Screening mammograms in young women result in high recall, low cancer detection rates
FRIDAY, May 14 (HealthDay News) -- Screening mammography for women under age 40 results in high rates of recall and additional imaging but low cancer detection rates, according to research published online May 3 in the Journal of the National Cancer Institute.
Bonnie C. Yankaskas, Ph.D., of the University of North Carolina at Chapel Hill, and colleagues reviewed the records of 117,738 women aged 18 to 39 years who had their first diagnostic or screening mammogram between 1995 and 2005. Measured end points were recall rate and mammographic sensitivity, specificity, positive predictive value, and cancer detection rate.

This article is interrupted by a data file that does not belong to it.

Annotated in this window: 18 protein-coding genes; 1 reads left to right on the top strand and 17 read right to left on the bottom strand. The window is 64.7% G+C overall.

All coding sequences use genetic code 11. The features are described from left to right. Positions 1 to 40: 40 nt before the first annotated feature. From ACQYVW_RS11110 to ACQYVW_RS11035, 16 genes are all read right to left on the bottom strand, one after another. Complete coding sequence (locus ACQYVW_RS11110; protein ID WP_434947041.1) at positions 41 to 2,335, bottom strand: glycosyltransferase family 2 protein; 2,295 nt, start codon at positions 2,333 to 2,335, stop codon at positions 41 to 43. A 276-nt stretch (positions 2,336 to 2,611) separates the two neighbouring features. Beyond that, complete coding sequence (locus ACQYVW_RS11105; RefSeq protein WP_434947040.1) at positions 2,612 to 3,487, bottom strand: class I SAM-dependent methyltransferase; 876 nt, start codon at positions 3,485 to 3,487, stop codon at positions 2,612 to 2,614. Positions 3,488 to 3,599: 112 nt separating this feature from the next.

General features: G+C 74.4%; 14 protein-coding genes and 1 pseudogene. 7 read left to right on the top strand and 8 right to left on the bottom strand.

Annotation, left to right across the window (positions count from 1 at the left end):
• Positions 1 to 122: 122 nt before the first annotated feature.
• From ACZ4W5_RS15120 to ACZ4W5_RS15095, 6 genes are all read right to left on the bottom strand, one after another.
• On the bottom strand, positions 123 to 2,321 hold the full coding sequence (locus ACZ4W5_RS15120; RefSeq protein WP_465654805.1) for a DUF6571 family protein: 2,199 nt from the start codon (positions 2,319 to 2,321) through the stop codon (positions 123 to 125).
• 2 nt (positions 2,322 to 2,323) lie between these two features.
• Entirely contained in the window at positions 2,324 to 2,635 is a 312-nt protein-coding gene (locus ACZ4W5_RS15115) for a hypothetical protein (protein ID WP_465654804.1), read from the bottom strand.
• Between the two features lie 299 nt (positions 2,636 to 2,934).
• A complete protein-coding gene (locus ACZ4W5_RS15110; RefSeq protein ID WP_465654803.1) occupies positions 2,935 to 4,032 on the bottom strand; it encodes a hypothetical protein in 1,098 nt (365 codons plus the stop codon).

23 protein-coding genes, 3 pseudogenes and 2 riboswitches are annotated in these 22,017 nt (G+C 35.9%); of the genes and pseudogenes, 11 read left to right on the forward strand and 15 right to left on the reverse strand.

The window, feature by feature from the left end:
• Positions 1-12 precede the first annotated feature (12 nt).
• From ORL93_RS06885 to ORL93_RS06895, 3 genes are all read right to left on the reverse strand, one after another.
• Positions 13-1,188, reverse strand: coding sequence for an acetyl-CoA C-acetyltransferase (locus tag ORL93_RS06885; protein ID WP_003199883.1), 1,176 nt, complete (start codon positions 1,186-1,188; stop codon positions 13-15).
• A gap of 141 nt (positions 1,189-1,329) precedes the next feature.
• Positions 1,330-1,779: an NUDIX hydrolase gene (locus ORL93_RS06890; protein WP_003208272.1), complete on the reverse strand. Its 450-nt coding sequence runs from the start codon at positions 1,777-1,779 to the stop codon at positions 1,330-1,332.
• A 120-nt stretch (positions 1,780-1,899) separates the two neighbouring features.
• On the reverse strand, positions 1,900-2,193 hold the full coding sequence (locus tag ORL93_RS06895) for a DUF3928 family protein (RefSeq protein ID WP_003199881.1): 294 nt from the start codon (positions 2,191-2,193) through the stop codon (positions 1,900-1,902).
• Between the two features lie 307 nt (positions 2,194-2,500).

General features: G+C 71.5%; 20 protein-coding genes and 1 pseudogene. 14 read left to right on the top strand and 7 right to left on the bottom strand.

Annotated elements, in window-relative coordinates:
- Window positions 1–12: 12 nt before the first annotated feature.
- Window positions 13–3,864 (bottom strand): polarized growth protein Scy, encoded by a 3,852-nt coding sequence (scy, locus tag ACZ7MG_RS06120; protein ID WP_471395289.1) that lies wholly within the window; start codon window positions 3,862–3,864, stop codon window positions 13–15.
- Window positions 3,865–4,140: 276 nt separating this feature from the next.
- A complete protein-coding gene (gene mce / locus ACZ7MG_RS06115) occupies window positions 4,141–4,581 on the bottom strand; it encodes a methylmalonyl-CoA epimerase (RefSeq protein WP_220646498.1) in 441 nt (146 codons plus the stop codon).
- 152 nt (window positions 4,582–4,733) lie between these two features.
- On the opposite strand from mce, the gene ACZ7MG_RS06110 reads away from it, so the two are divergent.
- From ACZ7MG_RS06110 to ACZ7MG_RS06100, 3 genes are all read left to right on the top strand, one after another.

The researchers note that no cancers were detected in any of the screening mammograms on the youngest (aged 18 to 24) women. For the oldest subgroup (aged 35 to 39), the cancer detection rate was 1.6 per 1,000 screening mammograms, while the recall rate was 12.7 percent, the sensitivity was 76.1 percent, the specificity was 87.5 percent, and the positive predictive value was 1.3 percent. For diagnostic mammograms -- those done because a woman had a sign or symptom such as a lump -- the age-adjusted cancer detection rate and positive predictive value were better (14.3 per 1000 mammograms and 14.6 percent, respectively); sensitivity and specificity were 85.7 percent and 88.8 percent, respectively.
"With high recall and low cancer detection rates, many young women, who are at low or average risk for breast cancer, are having additional imaging as a result of undergoing screening mammography, with a low probability of cancer detection. Who should be screened for breast cancer at younger ages and how best to screen them remain important research questions," the authors write.
Full Text (subscription or payment may be required)